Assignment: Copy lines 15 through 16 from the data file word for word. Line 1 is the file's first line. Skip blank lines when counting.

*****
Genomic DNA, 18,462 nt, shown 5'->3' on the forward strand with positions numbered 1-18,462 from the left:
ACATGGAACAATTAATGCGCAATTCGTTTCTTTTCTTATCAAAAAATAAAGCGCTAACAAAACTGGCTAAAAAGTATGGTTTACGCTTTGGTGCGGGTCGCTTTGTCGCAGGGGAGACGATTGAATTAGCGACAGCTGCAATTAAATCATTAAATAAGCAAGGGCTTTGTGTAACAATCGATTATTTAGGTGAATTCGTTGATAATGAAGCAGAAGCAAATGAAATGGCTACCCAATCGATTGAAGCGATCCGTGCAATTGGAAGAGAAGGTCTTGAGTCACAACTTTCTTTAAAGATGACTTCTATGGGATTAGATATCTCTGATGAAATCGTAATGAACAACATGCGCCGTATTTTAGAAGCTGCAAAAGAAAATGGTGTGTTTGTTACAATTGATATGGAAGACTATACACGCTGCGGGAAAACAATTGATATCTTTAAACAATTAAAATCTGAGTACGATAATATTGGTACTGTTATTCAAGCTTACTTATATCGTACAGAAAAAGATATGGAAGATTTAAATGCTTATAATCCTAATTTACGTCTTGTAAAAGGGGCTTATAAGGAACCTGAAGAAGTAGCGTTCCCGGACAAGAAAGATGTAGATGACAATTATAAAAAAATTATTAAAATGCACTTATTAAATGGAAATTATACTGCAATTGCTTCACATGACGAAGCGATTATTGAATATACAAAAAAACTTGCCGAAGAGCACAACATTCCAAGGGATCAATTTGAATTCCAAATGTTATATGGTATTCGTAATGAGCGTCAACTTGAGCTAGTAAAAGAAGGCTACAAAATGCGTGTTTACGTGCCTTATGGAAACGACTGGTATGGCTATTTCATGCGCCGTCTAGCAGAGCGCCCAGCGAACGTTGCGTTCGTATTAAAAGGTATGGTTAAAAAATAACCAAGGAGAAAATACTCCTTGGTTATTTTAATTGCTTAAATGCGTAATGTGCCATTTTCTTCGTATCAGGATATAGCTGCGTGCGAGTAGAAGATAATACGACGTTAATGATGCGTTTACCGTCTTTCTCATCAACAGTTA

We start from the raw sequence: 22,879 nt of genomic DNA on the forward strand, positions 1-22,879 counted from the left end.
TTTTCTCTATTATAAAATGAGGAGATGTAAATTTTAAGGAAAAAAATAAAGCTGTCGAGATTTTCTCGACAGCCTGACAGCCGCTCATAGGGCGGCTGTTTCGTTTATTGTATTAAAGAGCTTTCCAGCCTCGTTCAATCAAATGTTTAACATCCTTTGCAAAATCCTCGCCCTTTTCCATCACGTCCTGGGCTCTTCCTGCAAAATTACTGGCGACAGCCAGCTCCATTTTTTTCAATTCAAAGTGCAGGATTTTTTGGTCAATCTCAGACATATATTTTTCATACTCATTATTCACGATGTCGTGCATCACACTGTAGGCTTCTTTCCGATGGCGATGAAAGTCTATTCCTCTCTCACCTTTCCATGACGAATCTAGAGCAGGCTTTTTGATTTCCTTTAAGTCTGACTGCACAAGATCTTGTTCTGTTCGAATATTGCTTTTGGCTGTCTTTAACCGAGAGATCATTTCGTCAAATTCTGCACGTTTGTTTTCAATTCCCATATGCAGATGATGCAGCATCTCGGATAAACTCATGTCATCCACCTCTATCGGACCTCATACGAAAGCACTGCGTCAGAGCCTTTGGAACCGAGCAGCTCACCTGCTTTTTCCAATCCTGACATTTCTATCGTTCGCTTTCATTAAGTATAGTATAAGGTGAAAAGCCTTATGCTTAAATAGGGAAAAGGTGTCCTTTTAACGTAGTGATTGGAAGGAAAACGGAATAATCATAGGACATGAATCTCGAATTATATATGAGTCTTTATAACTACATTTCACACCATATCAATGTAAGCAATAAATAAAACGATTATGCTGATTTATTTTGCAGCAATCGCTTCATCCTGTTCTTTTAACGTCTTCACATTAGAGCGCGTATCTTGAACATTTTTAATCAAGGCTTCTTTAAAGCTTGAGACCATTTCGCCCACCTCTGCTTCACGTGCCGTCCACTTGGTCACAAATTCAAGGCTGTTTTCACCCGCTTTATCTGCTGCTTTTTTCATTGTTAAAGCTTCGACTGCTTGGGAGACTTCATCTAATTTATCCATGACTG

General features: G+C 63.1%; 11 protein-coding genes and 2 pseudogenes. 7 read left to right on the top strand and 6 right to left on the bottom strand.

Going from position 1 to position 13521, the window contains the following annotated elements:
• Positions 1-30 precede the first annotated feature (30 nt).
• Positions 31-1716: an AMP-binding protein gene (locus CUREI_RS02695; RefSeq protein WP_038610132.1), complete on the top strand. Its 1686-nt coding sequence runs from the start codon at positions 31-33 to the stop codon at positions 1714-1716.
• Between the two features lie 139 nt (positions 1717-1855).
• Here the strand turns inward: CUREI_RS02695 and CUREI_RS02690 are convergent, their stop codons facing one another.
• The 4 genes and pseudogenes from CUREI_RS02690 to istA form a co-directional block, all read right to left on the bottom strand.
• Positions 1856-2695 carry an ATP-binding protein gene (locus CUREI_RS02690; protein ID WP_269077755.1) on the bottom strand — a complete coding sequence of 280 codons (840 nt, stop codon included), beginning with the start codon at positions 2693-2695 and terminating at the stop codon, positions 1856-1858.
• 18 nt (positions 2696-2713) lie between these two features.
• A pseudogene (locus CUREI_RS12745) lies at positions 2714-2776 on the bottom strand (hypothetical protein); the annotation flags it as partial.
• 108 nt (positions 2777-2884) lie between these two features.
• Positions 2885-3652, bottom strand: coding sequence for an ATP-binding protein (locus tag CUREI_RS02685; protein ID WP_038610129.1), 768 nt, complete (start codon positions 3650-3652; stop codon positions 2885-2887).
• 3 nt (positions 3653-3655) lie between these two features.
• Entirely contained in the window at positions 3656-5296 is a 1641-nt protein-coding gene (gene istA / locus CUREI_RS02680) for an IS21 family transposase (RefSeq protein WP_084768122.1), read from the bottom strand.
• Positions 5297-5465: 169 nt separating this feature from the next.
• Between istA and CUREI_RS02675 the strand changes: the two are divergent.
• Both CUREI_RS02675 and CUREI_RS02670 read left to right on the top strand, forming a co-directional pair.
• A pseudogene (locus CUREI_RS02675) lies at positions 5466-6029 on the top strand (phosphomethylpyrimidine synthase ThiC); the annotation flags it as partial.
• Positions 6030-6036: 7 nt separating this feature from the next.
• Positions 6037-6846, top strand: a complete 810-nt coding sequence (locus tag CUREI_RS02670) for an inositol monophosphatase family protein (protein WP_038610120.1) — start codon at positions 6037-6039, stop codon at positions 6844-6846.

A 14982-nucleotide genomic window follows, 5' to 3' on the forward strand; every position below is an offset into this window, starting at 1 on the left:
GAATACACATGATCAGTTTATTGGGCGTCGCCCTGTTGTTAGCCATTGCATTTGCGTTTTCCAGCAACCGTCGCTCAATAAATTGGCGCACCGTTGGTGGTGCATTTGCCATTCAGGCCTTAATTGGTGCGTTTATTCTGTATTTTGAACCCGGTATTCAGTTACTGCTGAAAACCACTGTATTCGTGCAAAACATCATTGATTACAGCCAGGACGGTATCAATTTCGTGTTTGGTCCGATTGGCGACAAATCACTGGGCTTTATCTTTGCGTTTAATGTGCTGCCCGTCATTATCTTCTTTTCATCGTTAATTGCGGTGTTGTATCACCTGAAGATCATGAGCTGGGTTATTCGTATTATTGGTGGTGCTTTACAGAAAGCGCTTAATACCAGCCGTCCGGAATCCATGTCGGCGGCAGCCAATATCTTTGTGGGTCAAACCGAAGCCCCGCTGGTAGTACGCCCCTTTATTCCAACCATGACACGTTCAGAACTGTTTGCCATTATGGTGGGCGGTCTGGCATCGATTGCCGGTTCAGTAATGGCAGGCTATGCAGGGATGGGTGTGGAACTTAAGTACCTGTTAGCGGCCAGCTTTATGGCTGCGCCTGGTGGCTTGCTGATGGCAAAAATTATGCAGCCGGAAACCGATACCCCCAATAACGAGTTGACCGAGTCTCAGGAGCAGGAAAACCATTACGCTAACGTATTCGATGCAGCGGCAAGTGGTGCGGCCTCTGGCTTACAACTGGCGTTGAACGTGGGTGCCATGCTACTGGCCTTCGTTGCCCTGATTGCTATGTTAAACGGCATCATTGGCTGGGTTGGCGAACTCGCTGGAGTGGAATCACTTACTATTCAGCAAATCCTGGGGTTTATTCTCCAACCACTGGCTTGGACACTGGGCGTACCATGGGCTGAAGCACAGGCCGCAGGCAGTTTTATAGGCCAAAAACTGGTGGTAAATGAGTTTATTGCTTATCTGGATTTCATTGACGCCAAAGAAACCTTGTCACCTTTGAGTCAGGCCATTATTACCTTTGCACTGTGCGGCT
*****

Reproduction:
• 108 nt (positions 2777-2884) lie between these two features.
• Positions 2885-3652, bottom strand: coding sequence for an ATP-binding protein (locus tag CUREI_RS02685; protein ID WP_038610129.1), 768 nt, complete (start codon positions 3650-3652; stop codon positions 2885-2887).